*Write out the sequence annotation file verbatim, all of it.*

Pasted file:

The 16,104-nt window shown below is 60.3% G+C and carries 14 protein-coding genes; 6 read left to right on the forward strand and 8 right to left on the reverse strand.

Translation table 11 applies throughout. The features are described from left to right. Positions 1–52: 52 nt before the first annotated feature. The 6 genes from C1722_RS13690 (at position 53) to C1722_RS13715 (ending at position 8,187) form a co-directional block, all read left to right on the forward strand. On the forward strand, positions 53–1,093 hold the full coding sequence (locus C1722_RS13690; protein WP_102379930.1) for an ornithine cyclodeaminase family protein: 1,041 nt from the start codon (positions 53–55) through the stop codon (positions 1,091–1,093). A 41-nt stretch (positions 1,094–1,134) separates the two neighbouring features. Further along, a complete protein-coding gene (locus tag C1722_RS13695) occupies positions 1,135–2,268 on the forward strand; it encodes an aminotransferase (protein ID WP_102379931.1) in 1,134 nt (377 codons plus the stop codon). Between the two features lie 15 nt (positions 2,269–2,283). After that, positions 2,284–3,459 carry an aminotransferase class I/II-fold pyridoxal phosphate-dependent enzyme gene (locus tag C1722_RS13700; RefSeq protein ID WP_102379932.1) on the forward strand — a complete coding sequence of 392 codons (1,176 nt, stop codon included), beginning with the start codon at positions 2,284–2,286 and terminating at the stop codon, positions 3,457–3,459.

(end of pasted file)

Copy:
The 16,104-nt window shown below is 60.3% G+C and carries 14 protein-coding genes; 6 read left to right on the forward strand and 8 right to left on the reverse strand.

Translation table 11 applies throughout. The features are described from left to right. Positions 1–52: 52 nt before the first annotated feature. The 6 genes from C1722_RS13690 (at position 53) to C1722_RS13715 (ending at position 8,187) form a co-directional block, all read left to right on the forward strand. On the forward strand, positions 53–1,093 hold the full coding sequence (locus C1722_RS13690; protein WP_102379930.1) for an ornithine cyclodeaminase family protein: 1,041 nt from the start codon (positions 53–55) through the stop codon (positions 1,091–1,093). A 41-nt stretch (positions 1,094–1,134) separates the two neighbouring features. Further along, a complete protein-coding gene (locus tag C1722_RS13695) occupies positions 1,135–2,268 on the forward strand; it encodes an aminotransferase (protein ID WP_102379931.1) in 1,134 nt (377 codons plus the stop codon). Between the two features lie 15 nt (positions 2,269–2,283). After that, positions 2,284–3,459 carry an aminotransferase class I/II-fold pyridoxal phosphate-dependent enzyme gene (locus tag C1722_RS13700; RefSeq protein ID WP_102379932.1) on the forward strand — a complete coding sequence of 392 codons (1,176 nt, stop codon included), beginning with the start codon at positions 2,284–2,286 and terminating at the stop codon, positions 3,457–3,459.